There are numerous theories about why Berlin’s work didn’t gain the recognition it deserved earlier. Some point to the themes she explored—often focusing on the fringes of society, on characters that mainstream readers might have found difficult to relate to in previous decades. Others believe that her intermittent publishing schedule and her personal struggles may have played a role in her lack of widespread acclaim.

Berlin’s attention to authenticity in her narrative could possibly have also played a role. She wrote extensively about her personal experiences, such as her struggles with alcoholism and being a single mother. Her stories were raw and honest, yet they were sometimes uncomfortable. Berlin’s commitment to truth could have restricted her audience during a time when most readers preferred more polished and sanitized stories.

Today, Berlin’s work stands as a testament to her remarkable talent. As more people delve into her stories, there’s a growing recognition of her contribution to American literature. Universities and book clubs are increasingly introducing her writings into their curricula and discussions, ensuring that the legacy of Lucia Berlin continues to inspire and challenge new generations of readers.

Berlin’s journey from obscurity to posthumous acclaim is a reminder of the unpredictable nature of literary recognition. While her genius may have been overlooked in her lifetime, her words continue to resonate powerfully today, proving that true talent, no matter how delayed, will always find its audience.

Memorable Quotes

Advice to cleaning women: Take everything that your lady gives you and say Thank you. You can leave it on the bus, in the crack.

Page 27, “A Manual for Cleaning Women”, A Manual for Cleaning Women: Selected Stories by Lucia Berlin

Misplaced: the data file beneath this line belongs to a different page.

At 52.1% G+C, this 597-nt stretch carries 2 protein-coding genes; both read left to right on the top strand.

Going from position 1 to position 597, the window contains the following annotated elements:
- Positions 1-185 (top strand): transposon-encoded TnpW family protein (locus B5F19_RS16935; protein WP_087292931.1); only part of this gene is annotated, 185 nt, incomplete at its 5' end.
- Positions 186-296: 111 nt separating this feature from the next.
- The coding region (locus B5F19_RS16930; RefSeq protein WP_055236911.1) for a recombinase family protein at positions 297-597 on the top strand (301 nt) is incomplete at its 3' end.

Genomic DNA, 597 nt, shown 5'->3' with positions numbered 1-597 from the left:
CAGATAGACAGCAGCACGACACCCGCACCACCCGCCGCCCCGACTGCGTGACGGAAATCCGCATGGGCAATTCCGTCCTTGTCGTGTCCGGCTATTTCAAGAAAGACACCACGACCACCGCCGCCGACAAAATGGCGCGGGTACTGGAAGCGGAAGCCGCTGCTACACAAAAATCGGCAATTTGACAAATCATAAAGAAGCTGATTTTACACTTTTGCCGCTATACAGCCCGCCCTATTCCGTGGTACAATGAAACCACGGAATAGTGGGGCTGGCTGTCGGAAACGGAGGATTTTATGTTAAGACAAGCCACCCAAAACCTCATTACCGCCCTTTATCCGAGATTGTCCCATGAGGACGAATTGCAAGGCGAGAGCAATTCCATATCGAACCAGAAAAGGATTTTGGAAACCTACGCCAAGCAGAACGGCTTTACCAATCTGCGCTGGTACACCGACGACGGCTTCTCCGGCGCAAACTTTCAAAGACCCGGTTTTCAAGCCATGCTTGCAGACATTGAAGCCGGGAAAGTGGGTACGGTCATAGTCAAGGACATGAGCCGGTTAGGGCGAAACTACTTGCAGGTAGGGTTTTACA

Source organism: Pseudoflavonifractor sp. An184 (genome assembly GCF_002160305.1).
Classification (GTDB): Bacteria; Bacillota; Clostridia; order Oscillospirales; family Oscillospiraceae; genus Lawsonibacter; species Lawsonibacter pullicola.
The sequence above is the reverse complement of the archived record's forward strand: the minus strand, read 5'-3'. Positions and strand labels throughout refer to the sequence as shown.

The world just goes along. Nothing much matters, you know? I mean really matters. But then sometimes, just for a second, you get this grace, this belief that it does matter, a whole lot.

Page 175, “Strays”, A Manual for Cleaning Women: Selected Stories by Lucia Berlin

I love houses, all the things they tell me, so that’s one reason I don’t mind working as a cleaning woman. It’s just like reading a book.

Page 236, “Mourning”, A Manual for Cleaning Women: Selected Stories by Lucia Berlin

Time stops when someone dies. Of course it stops for them, maybe, but for the mourners time runs amok. Death comes too soon. It forgets the tides, the days growing longer and shorter, the moon. It rips up the calendar. You aren’t at your desk or on the subway or fixing dinner for the children. You’re reading People in a surgery waiting room, or shivering outside on a balcony smoking all night long. You are into space, sitting in your childhood bedroom with the globe on the desk. Persia, the Belgian Congo. The bad part is that when you return to your ordinary life all the routines, the marks of the day, seem like senseless lies. All is suspect, a trick to lull us, rock us back into the placid relentlessness of time.

Page 380, “Wait a Minute”, A Manual for Cleaning Women: Selected Stories by Lucia Berlin

Further Reading

Lucia Berlin Writes Home by Nina Ellis, Granta

What We Talk About When We Talk About What We Miss by Joshua Bodwell, Fiction Writers Review

Furious Seasons: The Life and Work of Lucia Berlin by Joanne O’Leary, Bookforum

But I Don’t Ever Lie: On Lucia Berlin by Rebecca Bengal, The Paris Review

Leave a Reply